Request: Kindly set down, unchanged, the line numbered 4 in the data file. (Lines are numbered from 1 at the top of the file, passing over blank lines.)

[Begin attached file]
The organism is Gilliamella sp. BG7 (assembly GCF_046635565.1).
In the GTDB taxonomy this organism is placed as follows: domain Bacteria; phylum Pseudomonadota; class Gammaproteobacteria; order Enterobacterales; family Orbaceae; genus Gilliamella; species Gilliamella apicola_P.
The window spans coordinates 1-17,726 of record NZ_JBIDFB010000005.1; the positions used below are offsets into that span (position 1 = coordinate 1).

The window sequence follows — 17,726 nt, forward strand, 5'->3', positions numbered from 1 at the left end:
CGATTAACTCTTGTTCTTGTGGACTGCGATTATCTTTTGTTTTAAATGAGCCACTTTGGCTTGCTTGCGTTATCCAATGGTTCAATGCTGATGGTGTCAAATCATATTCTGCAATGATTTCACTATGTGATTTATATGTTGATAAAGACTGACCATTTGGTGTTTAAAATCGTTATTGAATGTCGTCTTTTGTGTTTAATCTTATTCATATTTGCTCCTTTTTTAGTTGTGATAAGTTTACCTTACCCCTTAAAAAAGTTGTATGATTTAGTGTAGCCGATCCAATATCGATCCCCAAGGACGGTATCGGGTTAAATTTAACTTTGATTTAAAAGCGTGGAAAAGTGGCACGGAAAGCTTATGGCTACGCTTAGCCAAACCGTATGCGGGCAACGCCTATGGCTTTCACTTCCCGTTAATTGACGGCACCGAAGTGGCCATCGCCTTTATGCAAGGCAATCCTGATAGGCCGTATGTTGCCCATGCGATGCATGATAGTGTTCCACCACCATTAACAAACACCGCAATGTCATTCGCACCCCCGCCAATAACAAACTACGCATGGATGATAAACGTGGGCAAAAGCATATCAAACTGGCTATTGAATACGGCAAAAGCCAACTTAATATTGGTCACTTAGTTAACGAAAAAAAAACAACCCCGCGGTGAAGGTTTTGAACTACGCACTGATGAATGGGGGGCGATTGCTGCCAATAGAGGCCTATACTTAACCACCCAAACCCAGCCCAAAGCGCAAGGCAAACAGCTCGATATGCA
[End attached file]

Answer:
The window sequence follows — 17,726 nt, forward strand, 5'->3', positions numbered from 1 at the left end: